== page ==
Letters to the Editor
Time to forgive
To the Editor:
The recent controversy regarding the abuse of Sheriff's Meadow Foundation meadowland and trees in bartered exchange for mowing services is very troubling. While I do not condone this practice, I believe an honest error in judgment was made.
My family and I have had the pleasure of getting to know Dick Johnson over the years, as we are long-time supporters of SMF. We know Dick has a sincere interest in land preservation and stewardship, and he is very ecologically minded. We do not believe he would intentionally allow the gross abuse of SMF land. When he accepted full accountability for his recent actions, acknowledging his mistake, we should take him at his word and accept his apology.
For many years, he worked tirelessly as head of SMF to preserve our Island. Rather than vilify him for one errant action, we should thank him for his years of service, because Dick is among the many who have dedicated their lives to make the Island a better place for future generations. Imagine how developed the Island would be without SMF's conservation efforts. There is no question, the damage done to the Caroline Tuthill and Priscilla Hancock properties is reprehensible. There should have been better oversight. The Sheriff's Meadow Foundation and landscaper John Hoff should make full and immediate reparation to those properties, funded by whomever was the beneficiary of the misdeed.
Going forward, SMF leadership has indicated they have put strict safeguards in place to ensure this doesn't happen again. Their actions will speak louder than their words. While this incident may be difficult for many of us to forget, it is time to forgive.
To the Editor:
We are relieved that Adam Moore is now director of the Sheriff Meadows properties. Reading his comments in The Martha Vineyard Times, we are confident that the abuse of the past "handshake" arrangements will be corrected. His educational background and prior familiarity with the Island culture, as well as the new protocol he introduced, presages a fertile restoration of the original intent of the foundation. Welcome back to Martha's Vineyard, Mr. Moore. After visiting for 25 years, we have finally moved here in time to appreciate a fresh start in protecting the natural beauty.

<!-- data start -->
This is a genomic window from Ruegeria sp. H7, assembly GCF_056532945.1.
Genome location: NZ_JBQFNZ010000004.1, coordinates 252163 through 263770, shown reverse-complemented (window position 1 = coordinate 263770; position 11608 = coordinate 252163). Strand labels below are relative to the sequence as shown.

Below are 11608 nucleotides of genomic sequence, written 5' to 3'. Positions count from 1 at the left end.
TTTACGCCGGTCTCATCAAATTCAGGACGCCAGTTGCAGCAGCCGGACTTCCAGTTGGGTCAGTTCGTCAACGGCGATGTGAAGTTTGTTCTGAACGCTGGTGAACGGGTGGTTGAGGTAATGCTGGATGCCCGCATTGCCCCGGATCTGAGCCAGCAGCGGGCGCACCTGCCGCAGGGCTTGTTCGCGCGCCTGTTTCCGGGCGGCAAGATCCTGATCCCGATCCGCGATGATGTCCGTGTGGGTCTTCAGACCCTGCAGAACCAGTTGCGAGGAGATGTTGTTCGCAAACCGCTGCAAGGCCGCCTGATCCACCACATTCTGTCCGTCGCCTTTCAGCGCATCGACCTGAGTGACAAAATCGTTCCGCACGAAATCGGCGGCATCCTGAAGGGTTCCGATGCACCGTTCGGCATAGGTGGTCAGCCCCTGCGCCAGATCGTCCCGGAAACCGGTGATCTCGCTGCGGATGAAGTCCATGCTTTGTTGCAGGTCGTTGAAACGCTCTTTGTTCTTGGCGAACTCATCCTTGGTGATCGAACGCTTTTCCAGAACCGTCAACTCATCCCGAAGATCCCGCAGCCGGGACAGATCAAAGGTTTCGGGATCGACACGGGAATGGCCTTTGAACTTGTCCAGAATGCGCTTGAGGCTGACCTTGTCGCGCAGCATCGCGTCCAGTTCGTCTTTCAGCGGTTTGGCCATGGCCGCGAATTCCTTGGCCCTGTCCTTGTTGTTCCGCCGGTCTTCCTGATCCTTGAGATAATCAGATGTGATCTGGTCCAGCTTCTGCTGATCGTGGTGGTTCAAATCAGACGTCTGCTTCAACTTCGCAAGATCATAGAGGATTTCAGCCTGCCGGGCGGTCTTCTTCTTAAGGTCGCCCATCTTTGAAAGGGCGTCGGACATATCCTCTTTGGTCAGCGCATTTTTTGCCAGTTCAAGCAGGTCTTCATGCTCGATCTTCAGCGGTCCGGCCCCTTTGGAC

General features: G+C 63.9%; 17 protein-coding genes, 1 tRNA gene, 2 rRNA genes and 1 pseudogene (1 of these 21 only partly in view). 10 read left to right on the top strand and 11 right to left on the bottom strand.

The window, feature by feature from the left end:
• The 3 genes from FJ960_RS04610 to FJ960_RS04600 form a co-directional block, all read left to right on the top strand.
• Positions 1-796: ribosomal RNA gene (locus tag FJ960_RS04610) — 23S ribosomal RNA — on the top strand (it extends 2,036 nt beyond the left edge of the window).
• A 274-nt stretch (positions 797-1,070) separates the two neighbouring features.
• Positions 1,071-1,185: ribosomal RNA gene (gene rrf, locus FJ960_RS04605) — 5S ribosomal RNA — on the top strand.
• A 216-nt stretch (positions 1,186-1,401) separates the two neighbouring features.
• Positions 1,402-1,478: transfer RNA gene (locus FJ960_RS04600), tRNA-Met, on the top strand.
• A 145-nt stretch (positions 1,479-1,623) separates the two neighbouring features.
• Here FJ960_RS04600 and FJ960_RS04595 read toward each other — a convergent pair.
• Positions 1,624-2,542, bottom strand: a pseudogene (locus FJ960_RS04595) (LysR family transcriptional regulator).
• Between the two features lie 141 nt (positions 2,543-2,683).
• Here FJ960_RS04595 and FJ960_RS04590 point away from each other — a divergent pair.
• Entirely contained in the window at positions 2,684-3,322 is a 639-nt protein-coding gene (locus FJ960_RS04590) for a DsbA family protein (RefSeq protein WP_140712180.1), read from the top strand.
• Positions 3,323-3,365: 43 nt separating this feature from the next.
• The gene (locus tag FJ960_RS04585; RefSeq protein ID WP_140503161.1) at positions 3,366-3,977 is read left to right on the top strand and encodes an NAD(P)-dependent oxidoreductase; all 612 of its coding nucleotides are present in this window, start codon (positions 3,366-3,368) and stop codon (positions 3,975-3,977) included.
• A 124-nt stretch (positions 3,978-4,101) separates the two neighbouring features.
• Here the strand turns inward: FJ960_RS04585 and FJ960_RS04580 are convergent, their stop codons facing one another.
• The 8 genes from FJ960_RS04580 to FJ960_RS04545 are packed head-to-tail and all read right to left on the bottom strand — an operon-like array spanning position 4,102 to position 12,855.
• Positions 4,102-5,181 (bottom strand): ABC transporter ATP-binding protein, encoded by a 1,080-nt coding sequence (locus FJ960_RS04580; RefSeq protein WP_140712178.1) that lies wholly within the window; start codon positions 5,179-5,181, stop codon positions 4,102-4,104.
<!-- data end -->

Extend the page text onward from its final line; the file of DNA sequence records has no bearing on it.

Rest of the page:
Garry and Donna Meyers
Problem solving proposal
To the Editor:
For the past three months, a development proposal known as Bradley Square, on the corner of Masonic and Dukes County Avenues and adjacent to what is known as the arts district in Oak Bluffs, has been before the Martha's Vineyard Commission as a development of regional impact. The proposal, submitted as part of a joint venture between the Island Housing Trust and the Island Affordable Housing Fund, is characterized by a combination of incredible goals: affordable housing, historic preservation, and support for local artisans.
Prior to its submission to the Martha's Vineyard Commission, the program defining the Bradley Square project had been the subject of six months of thoughtful work developed by the Bradley Square design committee, a group of individuals representing a cross section of interested parties, neighbors and planning professionals.
As an involved observer to the planning process and now the review process, I have been energized by the development concept, as well as astonished by its apparent opposition.
In conversations with friends I find on the other side of the fence, I have offered what seems so clear to me: 1.) the developer is the housing trust in conjunction with the housing fund. These two organizations have a positive track record in making Martha's Vineyard a better place; 2.) This proposal has been part of an Island-wide collaborative effort that has included Habitat for Humanity, the NAACP, the Oak Bluffs Historic Commission, and the Martha's Vineyard Museum; 3.) The Bradley Memorial Church, a significant piece of Martha's Vineyard's cultural history, will be preserved and avoid inevitable demolition; 4.) The integration of affordable housing and four live/work artisan studios are prime examples of smart and sustainable growth in developing a year round community and economy; 5.) The re-vitalization of a neighborhood that has lost much of its character over the last 40 years.